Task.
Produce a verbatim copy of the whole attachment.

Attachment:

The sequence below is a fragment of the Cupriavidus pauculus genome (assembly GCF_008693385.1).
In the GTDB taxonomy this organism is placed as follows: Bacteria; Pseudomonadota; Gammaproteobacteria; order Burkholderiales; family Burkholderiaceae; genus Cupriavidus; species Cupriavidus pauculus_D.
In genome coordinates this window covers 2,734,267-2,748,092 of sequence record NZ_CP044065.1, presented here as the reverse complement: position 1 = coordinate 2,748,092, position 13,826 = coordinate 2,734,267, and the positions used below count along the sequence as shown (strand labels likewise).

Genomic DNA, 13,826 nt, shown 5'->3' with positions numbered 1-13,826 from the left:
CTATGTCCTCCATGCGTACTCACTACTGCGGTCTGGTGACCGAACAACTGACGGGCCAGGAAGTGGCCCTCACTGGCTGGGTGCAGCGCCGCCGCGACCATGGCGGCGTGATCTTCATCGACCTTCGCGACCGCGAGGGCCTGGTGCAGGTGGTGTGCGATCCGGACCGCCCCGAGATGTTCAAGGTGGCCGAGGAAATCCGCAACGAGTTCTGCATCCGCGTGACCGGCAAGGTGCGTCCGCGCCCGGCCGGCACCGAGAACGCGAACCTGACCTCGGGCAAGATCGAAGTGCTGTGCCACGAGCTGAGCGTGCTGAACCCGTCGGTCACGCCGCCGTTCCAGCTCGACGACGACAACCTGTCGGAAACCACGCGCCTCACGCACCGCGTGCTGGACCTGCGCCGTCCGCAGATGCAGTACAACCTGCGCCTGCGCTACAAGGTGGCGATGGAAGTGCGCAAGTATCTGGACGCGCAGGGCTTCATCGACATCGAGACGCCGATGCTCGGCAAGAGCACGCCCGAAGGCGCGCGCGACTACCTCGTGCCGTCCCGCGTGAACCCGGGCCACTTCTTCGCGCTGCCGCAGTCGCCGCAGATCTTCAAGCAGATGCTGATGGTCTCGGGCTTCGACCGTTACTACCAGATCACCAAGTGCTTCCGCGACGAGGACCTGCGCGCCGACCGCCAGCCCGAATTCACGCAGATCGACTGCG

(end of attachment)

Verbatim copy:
The sequence below is a fragment of the Cupriavidus pauculus genome (assembly GCF_008693385.1).
In the GTDB taxonomy this organism is placed as follows: Bacteria; Pseudomonadota; Gammaproteobacteria; order Burkholderiales; family Burkholderiaceae; genus Cupriavidus; species Cupriavidus pauculus_D.
In genome coordinates this window covers 2,734,267-2,748,092 of sequence record NZ_CP044065.1, presented here as the reverse complement: position 1 = coordinate 2,748,092, position 13,826 = coordinate 2,734,267, and the positions used below count along the sequence as shown (strand labels likewise).

Genomic DNA, 13,826 nt, shown 5'->3' with positions numbered 1-13,826 from the left:
CTATGTCCTCCATGCGTACTCACTACTGCGGTCTGGTGACCGAACAACTGACGGGCCAGGAAGTGGCCCTCACTGGCTGGGTGCAGCGCCGCCGCGACCATGGCGGCGTGATCTTCATCGACCTTCGCGACCGCGAGGGCCTGGTGCAGGTGGTGTGCGATCCGGACCGCCCCGAGATGTTCAAGGTGGCCGAGGAAATCCGCAACGAGTTCTGCATCCGCGTGACCGGCAAGGTGCGTCCGCGCCCGGCCGGCACCGAGAACGCGAACCTGACCTCGGGCAAGATCGAAGTGCTGTGCCACGAGCTGAGCGTGCTGAACCCGTCGGTCACGCCGCCGTTCCAGCTCGACGACGACAACCTGTCGGAAACCACGCGCCTCACGCACCGCGTGCTGGACCTGCGCCGTCCGCAGATGCAGTACAACCTGCGCCTGCGCTACAAGGTGGCGATGGAAGTGCGCAAGTATCTGGACGCGCAGGGCTTCATCGACATCGAGACGCCGATGCTCGGCAAGAGCACGCCCGAAGGCGCGCGCGACTACCTCGTGCCGTCCCGCGTGAACCCGGGCCACTTCTTCGCGCTGCCGCAGTCGCCGCAGATCTTCAAGCAGATGCTGATGGTCTCGGGCTTCGACCGTTACTACCAGATCACCAAGTGCTTCCGCGACGAGGACCTGCGCGCCGACCGCCAGCCCGAATTCACGCAGATCGACTGCG